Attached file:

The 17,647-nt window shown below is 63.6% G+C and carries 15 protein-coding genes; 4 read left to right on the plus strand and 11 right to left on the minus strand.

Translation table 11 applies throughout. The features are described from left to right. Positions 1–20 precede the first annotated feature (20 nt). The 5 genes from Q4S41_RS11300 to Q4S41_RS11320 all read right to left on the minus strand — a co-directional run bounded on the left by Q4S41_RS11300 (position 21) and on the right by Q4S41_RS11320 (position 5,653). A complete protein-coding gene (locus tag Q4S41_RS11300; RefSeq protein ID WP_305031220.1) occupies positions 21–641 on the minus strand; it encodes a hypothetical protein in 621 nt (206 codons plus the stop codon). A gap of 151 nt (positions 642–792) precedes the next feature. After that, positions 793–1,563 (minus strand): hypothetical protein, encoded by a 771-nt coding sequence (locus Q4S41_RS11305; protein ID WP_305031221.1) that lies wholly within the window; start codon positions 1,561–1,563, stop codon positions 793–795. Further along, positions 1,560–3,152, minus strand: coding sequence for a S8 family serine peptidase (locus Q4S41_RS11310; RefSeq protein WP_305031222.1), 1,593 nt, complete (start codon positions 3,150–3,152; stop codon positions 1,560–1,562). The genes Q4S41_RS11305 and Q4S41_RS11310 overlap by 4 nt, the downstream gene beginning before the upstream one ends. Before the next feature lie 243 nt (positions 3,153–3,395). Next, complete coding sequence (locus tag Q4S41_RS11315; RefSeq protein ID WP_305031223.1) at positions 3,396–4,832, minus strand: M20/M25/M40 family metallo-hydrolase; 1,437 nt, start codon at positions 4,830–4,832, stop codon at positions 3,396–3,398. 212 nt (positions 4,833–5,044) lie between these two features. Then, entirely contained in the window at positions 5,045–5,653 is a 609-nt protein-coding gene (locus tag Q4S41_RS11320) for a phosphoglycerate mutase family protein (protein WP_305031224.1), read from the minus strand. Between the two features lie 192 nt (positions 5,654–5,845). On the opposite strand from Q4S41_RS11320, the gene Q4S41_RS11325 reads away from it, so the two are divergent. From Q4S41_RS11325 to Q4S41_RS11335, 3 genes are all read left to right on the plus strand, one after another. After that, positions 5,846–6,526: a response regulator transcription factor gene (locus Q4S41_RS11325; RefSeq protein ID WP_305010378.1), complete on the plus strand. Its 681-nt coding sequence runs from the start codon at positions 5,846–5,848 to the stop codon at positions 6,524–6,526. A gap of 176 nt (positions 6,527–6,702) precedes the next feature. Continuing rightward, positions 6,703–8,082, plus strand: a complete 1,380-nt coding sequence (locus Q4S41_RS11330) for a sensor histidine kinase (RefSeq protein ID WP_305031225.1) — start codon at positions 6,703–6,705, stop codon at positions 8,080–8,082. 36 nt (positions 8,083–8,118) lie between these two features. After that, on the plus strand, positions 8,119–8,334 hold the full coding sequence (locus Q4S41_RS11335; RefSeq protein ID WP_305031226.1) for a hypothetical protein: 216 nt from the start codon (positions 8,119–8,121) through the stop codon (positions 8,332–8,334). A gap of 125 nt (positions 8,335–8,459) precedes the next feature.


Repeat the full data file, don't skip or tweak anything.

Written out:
The 17,647-nt window shown below is 63.6% G+C and carries 15 protein-coding genes; 4 read left to right on the plus strand and 11 right to left on the minus strand.

Translation table 11 applies throughout. The features are described from left to right. Positions 1–20 precede the first annotated feature (20 nt). The 5 genes from Q4S41_RS11300 to Q4S41_RS11320 all read right to left on the minus strand — a co-directional run bounded on the left by Q4S41_RS11300 (position 21) and on the right by Q4S41_RS11320 (position 5,653). A complete protein-coding gene (locus tag Q4S41_RS11300; RefSeq protein ID WP_305031220.1) occupies positions 21–641 on the minus strand; it encodes a hypothetical protein in 621 nt (206 codons plus the stop codon). A gap of 151 nt (positions 642–792) precedes the next feature. After that, positions 793–1,563 (minus strand): hypothetical protein, encoded by a 771-nt coding sequence (locus Q4S41_RS11305; protein ID WP_305031221.1) that lies wholly within the window; start codon positions 1,561–1,563, stop codon positions 793–795. Further along, positions 1,560–3,152, minus strand: coding sequence for a S8 family serine peptidase (locus Q4S41_RS11310; RefSeq protein WP_305031222.1), 1,593 nt, complete (start codon positions 3,150–3,152; stop codon positions 1,560–1,562). The genes Q4S41_RS11305 and Q4S41_RS11310 overlap by 4 nt, the downstream gene beginning before the upstream one ends. Before the next feature lie 243 nt (positions 3,153–3,395). Next, complete coding sequence (locus tag Q4S41_RS11315; RefSeq protein ID WP_305031223.1) at positions 3,396–4,832, minus strand: M20/M25/M40 family metallo-hydrolase; 1,437 nt, start codon at positions 4,830–4,832, stop codon at positions 3,396–3,398. 212 nt (positions 4,833–5,044) lie between these two features. Then, entirely contained in the window at positions 5,045–5,653 is a 609-nt protein-coding gene (locus tag Q4S41_RS11320) for a phosphoglycerate mutase family protein (protein WP_305031224.1), read from the minus strand. Between the two features lie 192 nt (positions 5,654–5,845). On the opposite strand from Q4S41_RS11320, the gene Q4S41_RS11325 reads away from it, so the two are divergent. From Q4S41_RS11325 to Q4S41_RS11335, 3 genes are all read left to right on the plus strand, one after another. After that, positions 5,846–6,526: a response regulator transcription factor gene (locus Q4S41_RS11325; RefSeq protein ID WP_305010378.1), complete on the plus strand. Its 681-nt coding sequence runs from the start codon at positions 5,846–5,848 to the stop codon at positions 6,524–6,526. A gap of 176 nt (positions 6,527–6,702) precedes the next feature. Continuing rightward, positions 6,703–8,082, plus strand: a complete 1,380-nt coding sequence (locus Q4S41_RS11330) for a sensor histidine kinase (RefSeq protein ID WP_305031225.1) — start codon at positions 6,703–6,705, stop codon at positions 8,080–8,082. 36 nt (positions 8,083–8,118) lie between these two features. After that, on the plus strand, positions 8,119–8,334 hold the full coding sequence (locus Q4S41_RS11335; RefSeq protein ID WP_305031226.1) for a hypothetical protein: 216 nt from the start codon (positions 8,119–8,121) through the stop codon (positions 8,332–8,334). A gap of 125 nt (positions 8,335–8,459) precedes the next feature.